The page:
What's In A Domain Name? A Lot, Countries Say : Parallels The worlds of politics and commerce collide as several countries seek to block proposed top-level domain names. Reasons include everything from religious sensibilities to geographic similarities.

What's In A Domain Name? A Lot, Countries Say

India doesn't want .ram.

France objects to .vin.

Brazil opposes .amazon; and China, .shangrila.

Those are the proposed top-level domain names that some companies want. But several countries have complained, according to the world body that assigns them.

First, some background: The Internet Corporation for Assigned Names and Numbers is the body that, among other things, governs domain names. Those are extensions like .com or .org that you type at the end of your URLs.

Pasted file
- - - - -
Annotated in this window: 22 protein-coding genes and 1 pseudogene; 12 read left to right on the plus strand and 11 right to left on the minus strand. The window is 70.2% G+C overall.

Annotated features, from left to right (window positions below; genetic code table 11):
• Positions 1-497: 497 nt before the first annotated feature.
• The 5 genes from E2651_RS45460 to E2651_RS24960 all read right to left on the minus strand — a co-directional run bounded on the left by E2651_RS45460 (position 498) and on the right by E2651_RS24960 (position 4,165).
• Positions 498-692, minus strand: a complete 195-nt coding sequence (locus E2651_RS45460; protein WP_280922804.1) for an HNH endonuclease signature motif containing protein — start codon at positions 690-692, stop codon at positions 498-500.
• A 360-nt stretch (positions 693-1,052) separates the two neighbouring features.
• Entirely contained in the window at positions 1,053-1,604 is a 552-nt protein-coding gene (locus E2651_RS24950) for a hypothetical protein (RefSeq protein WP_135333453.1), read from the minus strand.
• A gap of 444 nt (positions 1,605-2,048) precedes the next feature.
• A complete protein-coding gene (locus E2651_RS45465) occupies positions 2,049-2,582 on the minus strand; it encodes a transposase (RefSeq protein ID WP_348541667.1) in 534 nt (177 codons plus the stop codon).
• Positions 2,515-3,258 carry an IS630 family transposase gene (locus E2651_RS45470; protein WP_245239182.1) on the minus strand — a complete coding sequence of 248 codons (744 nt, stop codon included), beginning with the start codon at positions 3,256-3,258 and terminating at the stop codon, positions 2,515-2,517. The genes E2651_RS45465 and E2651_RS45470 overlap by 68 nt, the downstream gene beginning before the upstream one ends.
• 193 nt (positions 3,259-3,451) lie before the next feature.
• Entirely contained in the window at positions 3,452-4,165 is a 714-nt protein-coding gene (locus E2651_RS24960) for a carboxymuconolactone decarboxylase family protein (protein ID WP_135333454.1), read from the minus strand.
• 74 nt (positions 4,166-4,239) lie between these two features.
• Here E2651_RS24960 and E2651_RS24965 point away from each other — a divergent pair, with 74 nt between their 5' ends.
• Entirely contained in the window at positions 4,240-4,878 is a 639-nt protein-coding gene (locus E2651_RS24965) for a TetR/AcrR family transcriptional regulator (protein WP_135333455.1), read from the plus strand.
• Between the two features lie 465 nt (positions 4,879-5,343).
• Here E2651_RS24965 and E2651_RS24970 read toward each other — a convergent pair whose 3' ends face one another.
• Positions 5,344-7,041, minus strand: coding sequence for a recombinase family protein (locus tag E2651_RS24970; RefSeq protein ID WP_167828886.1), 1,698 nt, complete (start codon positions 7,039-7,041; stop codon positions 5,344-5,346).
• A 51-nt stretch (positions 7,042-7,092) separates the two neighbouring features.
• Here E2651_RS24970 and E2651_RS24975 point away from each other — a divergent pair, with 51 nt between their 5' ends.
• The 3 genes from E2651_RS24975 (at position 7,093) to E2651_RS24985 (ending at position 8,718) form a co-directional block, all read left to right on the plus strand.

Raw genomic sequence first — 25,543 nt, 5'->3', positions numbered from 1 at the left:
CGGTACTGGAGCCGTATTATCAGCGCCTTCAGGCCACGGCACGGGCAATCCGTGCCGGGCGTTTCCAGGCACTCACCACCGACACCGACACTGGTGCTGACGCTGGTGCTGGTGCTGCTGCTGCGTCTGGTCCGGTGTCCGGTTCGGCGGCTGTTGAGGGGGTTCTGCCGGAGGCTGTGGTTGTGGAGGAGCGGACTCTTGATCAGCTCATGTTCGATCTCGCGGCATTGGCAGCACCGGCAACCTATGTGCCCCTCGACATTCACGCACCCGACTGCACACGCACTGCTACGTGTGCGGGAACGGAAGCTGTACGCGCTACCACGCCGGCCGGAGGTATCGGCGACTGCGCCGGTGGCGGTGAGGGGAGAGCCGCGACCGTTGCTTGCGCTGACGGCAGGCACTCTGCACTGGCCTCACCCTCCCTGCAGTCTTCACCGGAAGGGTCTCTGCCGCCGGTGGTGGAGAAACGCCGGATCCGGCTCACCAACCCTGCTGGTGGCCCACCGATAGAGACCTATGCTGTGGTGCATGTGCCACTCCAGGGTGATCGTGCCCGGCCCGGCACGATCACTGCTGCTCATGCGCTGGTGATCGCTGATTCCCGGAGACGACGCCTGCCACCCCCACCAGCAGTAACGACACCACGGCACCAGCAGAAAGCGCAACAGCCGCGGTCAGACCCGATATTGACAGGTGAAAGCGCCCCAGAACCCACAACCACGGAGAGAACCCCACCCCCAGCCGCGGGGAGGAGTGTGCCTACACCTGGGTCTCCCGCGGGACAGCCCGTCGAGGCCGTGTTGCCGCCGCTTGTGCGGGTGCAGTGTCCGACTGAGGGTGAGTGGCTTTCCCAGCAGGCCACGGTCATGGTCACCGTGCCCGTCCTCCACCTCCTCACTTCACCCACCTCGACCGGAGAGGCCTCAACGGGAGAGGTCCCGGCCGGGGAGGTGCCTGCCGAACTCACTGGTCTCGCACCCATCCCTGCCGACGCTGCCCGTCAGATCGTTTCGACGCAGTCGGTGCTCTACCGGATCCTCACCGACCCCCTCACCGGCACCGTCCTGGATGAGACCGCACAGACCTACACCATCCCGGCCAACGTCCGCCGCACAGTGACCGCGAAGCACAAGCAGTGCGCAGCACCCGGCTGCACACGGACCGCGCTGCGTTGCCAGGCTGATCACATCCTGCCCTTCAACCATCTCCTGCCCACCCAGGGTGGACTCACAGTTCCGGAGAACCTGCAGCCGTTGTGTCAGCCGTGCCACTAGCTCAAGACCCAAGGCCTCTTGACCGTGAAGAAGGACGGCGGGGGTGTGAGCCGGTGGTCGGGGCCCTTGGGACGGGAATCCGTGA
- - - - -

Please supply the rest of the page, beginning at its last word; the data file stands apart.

In 2008 ICANN proposed opening up the types of top-level domain names available. So you could, in theory, have .anythingyouwant at the end of your address.

Company A could, for example, have an extension .companya.

Several countries objected, though the reasons may surprise you in some cases.

Take .ram. Automaker Chrysler wants it for its Ram truck. The problem: Ram (pronounced Raam) is the name of the Hindu deity.

"What if someone registers a domain name such as www.sex.ram? It could create a lot of communal tension in the country," an unnamed Indian official told the Business Standard newspaper. "We are deliberating on the issue internally to decide whether India should sign such an agreement."

India raised its concern again last week in South Africa at a meeting of ICANN's Government Advisory Committee.

Here are a few other examples:

-- The U.S. opposes .army, .navy and .airforce.

-- Argentina doesn't want .patagonia, the name of the outdoor clothing company.

-- Australia is blocking .wtf, saying it finds term has an "overtly negative or critical connotation."

Below is a map that details what some countries have objected to.

View ICANN map in a larger map

(h/t Quartz)